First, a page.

Dondi Black, Senior Strategic Planning Manager, FIS
July 01, 2019
The good news about financial inclusion is the steady decline in unbanked adults in the United States (U.S.) to only 6.5 percent of households in 2017, according to the FDIC. Still, an additional 18.7 percent were underbanked, meaning the banked household obtained financial products outside of the banking system, commonly expensive payday loans.
The alarming news about financial inclusion is the lack of personal finance knowledge among most U.S. adults – not just low-income consumers. The 2019 TIAA P-Fin Index indicates that, on average, Americans answered only half (51 percent) of financial literacy questions correctly.
Financial inclusion is more than having a bank account. It’s having enough financial savvy not to fall prey to a cycle of debt, to have enough savings to cover an unexpected expense, and to have the know-how to build a credit score that opens the door to credit when needed to reach important goals.
A broad spectrum of consumers needs to change their financial behaviors but current efforts by some banks and fintechs are falling short of helping consumers achieve financial health, according to Alex Jiménez a senior strategist at Zions Bancorp.The current efforts by banks and fintech firms addressing financial literacy with general advice and unhelpful tools like “save the money you would spend on a cup of coffee” are doomed. The focus should be on easy-to-use tools that can help change behavior.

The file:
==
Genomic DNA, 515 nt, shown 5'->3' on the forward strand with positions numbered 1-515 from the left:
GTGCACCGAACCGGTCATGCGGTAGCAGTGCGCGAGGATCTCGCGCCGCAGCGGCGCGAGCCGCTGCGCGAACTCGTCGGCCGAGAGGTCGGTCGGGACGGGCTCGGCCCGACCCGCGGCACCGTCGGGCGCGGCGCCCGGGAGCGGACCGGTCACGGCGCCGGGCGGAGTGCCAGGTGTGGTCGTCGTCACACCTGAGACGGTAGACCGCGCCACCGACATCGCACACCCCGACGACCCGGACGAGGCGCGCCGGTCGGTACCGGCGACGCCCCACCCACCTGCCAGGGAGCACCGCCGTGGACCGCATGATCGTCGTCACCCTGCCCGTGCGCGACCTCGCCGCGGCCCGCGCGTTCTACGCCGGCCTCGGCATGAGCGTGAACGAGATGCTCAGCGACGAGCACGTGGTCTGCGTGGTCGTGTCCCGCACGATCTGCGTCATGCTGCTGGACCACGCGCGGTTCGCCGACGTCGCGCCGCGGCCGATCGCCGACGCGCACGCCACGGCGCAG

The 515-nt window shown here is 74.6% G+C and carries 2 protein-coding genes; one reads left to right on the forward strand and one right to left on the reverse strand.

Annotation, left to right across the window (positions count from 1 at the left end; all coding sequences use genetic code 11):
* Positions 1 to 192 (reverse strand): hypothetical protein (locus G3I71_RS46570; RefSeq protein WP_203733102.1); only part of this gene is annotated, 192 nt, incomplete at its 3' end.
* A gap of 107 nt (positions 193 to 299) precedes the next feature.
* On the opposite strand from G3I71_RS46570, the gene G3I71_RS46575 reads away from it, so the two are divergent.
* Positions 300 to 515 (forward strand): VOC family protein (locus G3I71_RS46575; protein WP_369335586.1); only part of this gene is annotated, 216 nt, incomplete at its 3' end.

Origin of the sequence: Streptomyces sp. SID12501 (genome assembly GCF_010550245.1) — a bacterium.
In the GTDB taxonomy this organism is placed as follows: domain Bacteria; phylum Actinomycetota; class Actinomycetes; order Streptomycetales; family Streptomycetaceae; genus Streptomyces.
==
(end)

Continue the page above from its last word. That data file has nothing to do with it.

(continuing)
Technology, financial education and even regulation working together are supporting the evolution to financial inclusion and health. Technology expands access and offers great potential to play an important role in influencing financial decisions.
How financial education and counseling are delivered makes all the difference between success and “so what.” For example, programs focusing on uplifting whole communities are changing millions of lives
In the regulatory arena, the CRA modernization initiative focuses on three goals: changing the definition of assessment areas to include digital banks that do business in an area, pushing back against predatory lenders and increasing the supply of affordable housing in communities.
Beyond “doing good” for communities they serve, financial institutions can serve markets they’ve traditionally viewed as too risky through the use of innovative onboarding technologies and tools that improve financial behaviors and help customers become creditworthy. The return on investment is worth billions – according to the OCC, $90 billion in short-term, small-dollar loans annually, for starters.
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Tags: Consumer Segments, Innovation